The biggest storm in years took away something from Southern California that could be missed when the weather heats up the beach.
From Dockweiler State Beach to Redondo Beach, the eyeball test plus a new report on beach erosion throughout California shows how the recent weather system, combined with the El Nio of the past two years, have wiped out (and, in some cases, rearranged) acres of sand.
The report, from UC Santa Barbara and six other researchers, describes the El Nio side of the equation as the most significant erosion-related climate event of the past 145 years.
While South Bay beaches did not experience nearly as much damage over the weekend as spots further north in Malibu where runoff carved out a chunk of beach beneath a restroom at Point Dume lifeguards are moving their towers back as the sand disappears.
Weve definitely lost a ton of beach, said L.A. County lifeguards Capt. Eric Howell. Youll get that anytime theres big surf and rain.
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The recent storm, as well has one in January that dumped 3.5 inches on Redondo Beach, was just the latest factor in what has become an ongoing erosion problem up and down the Pacific coast. The study from UC Santa Barbara and others found last winter, which was relatively dry in Southern California but wetter than usual from Seattle down to San Luis Obispo, had created a situation in which beach erosion was 76 percent above normal, and that most beaches in California are eroded beyond historical extremes.
That could be a big problem, the study warns, if El Nio events become more common. About 25 million people live near the coastline.
The research was based on 29 beaches along the 1,200-mile Pacific coast, from San Diego on the south and Monterey Bay and Ocean Beach in Northern California. And while no South Bay beaches were part of the study, the effects here have been similar to whats taken place in other spots a severe loss of sand.
At the least, its an interesting sight for geological-minded beachgoers who marvel at the dramatic changes caused by storms. For some, limited beach access is a beach bummer. At the worst, the changes can be life threatening.
One year ago, El Nio swells transformed Cabrillo Beach in San Pedro into a rocky shoreline, stunning beachgoers. Officials were so concerned, they were considering a massive replenishment project, something that hadnt been done since 1991.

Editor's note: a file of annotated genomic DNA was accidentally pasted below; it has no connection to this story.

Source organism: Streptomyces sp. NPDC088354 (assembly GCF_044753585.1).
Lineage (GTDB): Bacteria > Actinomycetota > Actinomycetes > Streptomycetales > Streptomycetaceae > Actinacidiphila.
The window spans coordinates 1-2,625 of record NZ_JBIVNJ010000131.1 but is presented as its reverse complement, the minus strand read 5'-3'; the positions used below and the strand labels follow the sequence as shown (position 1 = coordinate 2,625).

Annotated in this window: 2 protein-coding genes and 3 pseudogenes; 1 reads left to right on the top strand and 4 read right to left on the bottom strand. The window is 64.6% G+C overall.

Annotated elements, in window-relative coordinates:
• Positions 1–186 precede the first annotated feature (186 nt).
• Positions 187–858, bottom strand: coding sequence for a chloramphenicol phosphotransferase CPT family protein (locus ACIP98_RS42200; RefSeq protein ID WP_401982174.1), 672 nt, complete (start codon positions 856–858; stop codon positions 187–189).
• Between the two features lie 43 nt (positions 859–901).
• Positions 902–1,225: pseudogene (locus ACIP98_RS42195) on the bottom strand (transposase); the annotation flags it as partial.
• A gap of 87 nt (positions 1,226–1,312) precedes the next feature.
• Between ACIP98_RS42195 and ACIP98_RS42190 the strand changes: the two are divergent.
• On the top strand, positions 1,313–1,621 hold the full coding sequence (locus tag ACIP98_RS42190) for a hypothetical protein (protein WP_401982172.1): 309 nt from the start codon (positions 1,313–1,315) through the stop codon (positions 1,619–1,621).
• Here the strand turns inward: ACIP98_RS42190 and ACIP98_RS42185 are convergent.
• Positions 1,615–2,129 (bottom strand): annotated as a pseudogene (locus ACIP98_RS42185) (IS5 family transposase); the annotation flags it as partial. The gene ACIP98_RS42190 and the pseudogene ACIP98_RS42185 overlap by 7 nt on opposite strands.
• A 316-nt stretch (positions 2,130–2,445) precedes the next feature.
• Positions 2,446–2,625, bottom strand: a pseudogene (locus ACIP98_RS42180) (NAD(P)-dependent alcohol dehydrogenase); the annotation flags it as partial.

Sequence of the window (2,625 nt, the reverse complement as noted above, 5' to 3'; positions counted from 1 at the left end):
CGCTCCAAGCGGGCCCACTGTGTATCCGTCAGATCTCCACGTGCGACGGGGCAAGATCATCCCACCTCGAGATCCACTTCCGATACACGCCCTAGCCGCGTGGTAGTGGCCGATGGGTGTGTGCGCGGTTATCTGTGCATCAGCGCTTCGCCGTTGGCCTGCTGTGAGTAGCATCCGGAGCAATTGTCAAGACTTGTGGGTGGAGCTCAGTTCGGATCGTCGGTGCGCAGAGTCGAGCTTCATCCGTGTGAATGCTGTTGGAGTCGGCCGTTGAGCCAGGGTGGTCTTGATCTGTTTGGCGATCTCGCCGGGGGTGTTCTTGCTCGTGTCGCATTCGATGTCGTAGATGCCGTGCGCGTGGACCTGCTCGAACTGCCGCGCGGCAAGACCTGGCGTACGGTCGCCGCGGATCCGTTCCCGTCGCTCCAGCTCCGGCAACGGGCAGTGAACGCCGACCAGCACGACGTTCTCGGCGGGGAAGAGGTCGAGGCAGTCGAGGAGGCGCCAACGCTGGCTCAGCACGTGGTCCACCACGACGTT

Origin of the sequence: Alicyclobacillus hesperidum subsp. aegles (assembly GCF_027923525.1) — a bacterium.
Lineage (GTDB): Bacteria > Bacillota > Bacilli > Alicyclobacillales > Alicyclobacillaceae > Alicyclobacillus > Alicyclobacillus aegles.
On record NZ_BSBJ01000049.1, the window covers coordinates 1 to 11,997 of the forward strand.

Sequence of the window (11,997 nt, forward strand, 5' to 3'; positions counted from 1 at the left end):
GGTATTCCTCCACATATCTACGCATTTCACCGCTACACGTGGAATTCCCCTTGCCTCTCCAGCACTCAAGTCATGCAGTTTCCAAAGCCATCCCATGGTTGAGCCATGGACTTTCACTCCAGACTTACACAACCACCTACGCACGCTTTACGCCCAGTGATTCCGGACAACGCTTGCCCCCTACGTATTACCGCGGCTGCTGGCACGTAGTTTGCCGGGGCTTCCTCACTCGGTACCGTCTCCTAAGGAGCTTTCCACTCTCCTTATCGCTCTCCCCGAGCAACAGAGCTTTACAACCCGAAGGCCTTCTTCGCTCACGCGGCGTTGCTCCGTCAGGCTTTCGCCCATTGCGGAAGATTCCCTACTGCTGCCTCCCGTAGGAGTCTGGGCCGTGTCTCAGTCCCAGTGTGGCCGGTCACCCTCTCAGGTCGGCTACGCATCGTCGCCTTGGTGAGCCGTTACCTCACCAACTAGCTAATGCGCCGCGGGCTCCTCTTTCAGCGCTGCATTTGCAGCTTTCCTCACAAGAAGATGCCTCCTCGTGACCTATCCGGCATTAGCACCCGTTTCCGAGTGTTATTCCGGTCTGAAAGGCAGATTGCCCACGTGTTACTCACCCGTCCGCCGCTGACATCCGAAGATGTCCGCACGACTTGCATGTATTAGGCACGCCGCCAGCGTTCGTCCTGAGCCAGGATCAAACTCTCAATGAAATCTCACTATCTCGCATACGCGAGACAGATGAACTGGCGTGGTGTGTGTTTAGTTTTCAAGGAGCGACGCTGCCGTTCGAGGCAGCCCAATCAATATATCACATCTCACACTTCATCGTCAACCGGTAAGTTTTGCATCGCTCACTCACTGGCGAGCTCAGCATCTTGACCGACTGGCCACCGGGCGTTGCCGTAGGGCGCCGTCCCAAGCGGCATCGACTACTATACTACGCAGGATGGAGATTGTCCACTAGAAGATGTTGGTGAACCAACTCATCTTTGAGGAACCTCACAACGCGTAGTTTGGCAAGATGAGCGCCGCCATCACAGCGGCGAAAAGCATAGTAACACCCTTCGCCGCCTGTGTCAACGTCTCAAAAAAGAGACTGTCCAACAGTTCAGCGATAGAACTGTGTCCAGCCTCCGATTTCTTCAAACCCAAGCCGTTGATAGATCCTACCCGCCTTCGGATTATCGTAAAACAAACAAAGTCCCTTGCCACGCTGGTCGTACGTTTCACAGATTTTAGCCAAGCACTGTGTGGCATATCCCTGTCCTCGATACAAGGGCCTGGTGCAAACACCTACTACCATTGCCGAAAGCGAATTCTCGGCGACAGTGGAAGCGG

But months later, the sand returned, said Larry Fukuhara, director of programs at the Cabrillo Marine Aquarium.
Last year was really bad and all of a sudden, that sand came right back, he said.
The beach has lost sand this year, too, but not nearly as much as in 2016, he said.
I thought it was going to be even worse because of the storms, but the rocks are covered up quite a bit, Fukuhara said. Waves and currents are very complex.
The Los Angeles County Department of Beaches and Harbors has seen about the same amount of erosion on South Bay beaches this year as it typically does, said spokeswoman Nicole Mooradian, with Redondo Beach and Manhattan Beach losing the most sand.
Were seeing a lot just after these storms, but we did see it last year, too, she said. Even though we didnt get hammered by the rain, we still got the swells and storm surges from up north.
The department has built a berm on Hermosa Beach and several on Dockweiler State Beach.
The latter beach will be getting some relief from erosion soon thanks to a $2.7 million U.S. Army Corps of Engineers dredging project underway in Marina del Rey. Some of the sand being removed from navigation channels and a sand trap near the breakwater will be dumped offshore from Dockweiler State Beach so that waves can replenish the beach naturally, said U.S. Army Corps of Engineers spokesman Jay Field.
But despite the damaging effects of recent storms to the eroding coast, theres one element this year that didnt exist during last years El Nino that could help the eroding coastline: rain.
El Nio was largely considered a dud due to the unusually low rainfall, particularly in Southern California, which received 70 percent less rain than during the past two big El Nio events, the study reads.
One of the particular interests now is to see how the shorelines recover from El Nio, said UC Santa Barbara marine scientist David Hubbard.
Thats where the rearrangement of sand comes into play. While rain and powerful surf eat away at beaches near the shore, storms can speed up the pace at which new sand is brought down to the beach via rivers and creeks. Rain this year seems to be helping in that part of the process.
Finally this year, this is bringing sand back to the shoreline, Hubbard said. Were hoping this will bring beaches back to average.
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